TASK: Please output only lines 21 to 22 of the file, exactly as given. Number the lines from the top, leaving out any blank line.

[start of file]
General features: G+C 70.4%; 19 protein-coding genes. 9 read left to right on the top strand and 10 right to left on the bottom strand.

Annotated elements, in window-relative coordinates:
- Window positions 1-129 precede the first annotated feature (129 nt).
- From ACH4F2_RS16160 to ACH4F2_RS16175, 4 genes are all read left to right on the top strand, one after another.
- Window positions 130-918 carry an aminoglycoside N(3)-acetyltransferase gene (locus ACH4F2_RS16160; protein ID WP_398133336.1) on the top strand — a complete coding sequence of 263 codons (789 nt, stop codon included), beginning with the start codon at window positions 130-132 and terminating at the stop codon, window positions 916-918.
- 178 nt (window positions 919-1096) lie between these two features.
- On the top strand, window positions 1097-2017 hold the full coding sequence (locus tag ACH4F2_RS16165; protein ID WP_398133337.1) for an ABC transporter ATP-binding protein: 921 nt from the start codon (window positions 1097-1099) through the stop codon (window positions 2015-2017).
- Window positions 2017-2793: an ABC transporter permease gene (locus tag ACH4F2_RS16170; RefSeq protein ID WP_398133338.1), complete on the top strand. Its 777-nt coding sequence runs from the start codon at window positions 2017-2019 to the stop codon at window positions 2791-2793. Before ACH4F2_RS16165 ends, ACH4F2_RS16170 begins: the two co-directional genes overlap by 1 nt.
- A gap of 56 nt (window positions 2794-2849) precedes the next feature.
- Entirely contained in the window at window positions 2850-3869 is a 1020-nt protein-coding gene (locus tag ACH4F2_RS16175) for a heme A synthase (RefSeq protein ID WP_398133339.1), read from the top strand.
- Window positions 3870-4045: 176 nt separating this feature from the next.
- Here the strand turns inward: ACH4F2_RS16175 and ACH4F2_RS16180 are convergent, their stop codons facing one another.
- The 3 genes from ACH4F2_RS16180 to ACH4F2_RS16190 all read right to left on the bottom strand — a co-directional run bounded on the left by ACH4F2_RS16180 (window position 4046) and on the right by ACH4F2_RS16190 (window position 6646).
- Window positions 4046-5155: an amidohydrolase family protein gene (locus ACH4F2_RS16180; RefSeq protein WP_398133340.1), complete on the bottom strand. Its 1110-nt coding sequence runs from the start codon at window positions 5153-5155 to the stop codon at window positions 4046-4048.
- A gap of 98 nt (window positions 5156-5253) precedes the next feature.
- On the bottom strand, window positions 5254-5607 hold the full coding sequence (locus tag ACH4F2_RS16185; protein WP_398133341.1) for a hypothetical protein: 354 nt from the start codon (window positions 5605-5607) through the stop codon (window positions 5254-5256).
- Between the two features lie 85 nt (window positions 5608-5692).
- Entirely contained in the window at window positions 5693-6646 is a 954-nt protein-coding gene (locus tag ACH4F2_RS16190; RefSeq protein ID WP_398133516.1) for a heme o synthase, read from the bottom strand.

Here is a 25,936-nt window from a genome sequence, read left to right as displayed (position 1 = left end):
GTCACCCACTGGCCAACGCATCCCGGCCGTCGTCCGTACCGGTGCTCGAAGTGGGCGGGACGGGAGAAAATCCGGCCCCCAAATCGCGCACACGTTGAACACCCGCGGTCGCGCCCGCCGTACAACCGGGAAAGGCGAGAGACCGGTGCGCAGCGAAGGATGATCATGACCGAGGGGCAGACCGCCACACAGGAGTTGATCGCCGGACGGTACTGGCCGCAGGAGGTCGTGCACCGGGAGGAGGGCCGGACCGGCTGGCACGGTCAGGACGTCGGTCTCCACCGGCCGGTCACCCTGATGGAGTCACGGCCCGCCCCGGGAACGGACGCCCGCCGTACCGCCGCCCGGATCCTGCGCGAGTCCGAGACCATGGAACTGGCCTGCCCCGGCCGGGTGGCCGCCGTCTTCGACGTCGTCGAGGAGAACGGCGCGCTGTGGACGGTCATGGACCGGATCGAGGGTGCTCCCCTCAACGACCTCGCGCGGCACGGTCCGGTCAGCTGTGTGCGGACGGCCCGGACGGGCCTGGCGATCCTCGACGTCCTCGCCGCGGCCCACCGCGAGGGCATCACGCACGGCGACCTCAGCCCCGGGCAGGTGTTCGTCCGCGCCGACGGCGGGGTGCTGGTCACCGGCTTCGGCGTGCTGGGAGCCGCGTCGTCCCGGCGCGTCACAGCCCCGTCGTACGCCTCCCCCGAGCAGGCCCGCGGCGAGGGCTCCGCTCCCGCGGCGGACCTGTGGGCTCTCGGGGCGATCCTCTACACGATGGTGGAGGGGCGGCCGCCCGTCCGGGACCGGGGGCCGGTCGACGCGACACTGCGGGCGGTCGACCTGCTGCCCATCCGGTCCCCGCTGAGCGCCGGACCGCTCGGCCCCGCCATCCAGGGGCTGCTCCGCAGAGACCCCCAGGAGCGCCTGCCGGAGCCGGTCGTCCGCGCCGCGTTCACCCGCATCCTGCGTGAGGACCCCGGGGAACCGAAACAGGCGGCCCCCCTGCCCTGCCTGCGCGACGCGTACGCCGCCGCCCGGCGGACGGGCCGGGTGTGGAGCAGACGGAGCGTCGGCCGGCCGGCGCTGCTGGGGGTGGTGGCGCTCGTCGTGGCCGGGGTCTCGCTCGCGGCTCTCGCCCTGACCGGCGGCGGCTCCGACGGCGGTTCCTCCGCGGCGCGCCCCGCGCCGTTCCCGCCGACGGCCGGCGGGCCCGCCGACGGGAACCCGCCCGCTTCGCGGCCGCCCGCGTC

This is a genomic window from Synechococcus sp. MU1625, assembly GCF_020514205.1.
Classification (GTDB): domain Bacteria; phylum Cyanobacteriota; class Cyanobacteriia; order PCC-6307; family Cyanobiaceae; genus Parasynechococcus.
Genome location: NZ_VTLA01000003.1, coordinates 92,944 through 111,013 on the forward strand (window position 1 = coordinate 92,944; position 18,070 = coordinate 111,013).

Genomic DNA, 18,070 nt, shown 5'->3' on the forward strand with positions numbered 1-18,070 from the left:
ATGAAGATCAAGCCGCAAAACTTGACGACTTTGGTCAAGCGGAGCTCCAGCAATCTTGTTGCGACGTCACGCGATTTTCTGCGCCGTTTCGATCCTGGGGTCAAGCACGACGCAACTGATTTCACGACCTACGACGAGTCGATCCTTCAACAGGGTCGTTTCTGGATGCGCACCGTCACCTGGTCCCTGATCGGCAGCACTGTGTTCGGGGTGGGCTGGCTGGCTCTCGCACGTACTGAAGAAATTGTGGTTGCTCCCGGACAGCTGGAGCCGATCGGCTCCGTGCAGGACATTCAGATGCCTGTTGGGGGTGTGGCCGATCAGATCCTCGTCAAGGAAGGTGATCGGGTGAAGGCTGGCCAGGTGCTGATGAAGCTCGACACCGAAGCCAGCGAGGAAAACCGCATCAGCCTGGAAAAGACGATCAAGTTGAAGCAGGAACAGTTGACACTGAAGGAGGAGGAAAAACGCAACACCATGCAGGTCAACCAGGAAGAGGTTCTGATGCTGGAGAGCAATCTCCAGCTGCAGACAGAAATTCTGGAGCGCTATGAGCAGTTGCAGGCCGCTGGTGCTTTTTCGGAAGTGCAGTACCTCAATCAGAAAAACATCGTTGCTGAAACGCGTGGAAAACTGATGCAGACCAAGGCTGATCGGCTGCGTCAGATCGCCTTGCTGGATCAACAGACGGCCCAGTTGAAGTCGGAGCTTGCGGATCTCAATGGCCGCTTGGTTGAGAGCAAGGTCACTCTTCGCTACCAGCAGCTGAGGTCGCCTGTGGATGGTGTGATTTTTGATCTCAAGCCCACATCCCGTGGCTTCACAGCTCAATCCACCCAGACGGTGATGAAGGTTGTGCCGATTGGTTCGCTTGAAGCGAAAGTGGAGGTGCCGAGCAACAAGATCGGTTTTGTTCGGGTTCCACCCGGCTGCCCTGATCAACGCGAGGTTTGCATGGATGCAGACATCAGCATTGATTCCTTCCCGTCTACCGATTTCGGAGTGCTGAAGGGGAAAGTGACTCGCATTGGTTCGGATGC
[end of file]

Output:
This is a genomic window from Synechococcus sp. MU1625, assembly GCF_020514205.1.
Classification (GTDB): domain Bacteria; phylum Cyanobacteriota; class Cyanobacteriia; order PCC-6307; family Cyanobiaceae; genus Parasynechococcus.